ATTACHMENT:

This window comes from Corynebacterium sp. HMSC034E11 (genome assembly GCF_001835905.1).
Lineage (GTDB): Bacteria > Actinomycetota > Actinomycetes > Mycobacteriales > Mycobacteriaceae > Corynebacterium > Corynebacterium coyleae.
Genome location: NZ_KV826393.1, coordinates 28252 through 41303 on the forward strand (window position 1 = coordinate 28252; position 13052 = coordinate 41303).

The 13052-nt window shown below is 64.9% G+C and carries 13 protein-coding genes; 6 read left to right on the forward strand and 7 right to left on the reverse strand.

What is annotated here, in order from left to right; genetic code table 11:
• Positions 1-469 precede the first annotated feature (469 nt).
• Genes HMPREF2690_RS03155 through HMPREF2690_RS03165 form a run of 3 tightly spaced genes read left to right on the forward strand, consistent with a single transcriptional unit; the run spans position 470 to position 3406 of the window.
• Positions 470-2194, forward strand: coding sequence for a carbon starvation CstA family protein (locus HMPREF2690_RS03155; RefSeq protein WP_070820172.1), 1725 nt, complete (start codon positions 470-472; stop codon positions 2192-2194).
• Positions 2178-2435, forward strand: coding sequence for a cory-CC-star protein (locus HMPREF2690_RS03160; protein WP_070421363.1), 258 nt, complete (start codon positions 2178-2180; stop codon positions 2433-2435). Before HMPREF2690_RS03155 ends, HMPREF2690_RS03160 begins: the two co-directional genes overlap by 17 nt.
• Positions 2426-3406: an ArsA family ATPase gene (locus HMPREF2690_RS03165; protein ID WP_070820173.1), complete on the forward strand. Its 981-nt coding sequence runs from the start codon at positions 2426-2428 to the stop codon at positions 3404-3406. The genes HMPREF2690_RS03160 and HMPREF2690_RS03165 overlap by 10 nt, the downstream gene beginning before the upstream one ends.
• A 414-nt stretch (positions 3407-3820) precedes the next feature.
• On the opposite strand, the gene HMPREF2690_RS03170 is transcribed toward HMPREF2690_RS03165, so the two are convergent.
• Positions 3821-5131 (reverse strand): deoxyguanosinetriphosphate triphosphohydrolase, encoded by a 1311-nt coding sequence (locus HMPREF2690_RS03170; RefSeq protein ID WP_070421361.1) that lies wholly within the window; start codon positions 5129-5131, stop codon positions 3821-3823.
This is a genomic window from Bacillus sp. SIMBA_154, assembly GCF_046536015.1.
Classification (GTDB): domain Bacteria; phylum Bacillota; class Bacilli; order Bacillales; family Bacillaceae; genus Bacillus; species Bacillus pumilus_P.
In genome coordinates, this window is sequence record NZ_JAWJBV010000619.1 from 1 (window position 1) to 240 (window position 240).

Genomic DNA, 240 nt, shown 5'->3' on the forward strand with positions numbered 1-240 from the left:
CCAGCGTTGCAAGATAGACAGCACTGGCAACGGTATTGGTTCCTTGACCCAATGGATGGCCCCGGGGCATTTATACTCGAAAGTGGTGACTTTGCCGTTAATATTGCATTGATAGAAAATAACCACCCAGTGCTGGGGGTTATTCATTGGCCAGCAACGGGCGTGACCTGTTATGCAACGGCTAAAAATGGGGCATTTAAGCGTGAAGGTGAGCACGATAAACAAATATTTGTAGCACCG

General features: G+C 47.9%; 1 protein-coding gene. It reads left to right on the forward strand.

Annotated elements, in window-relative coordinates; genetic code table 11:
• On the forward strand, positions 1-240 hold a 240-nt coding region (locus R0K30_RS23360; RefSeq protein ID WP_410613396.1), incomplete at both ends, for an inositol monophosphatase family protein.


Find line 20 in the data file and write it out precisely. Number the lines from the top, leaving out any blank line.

Annotated elements, in window-relative coordinates; genetic code table 11: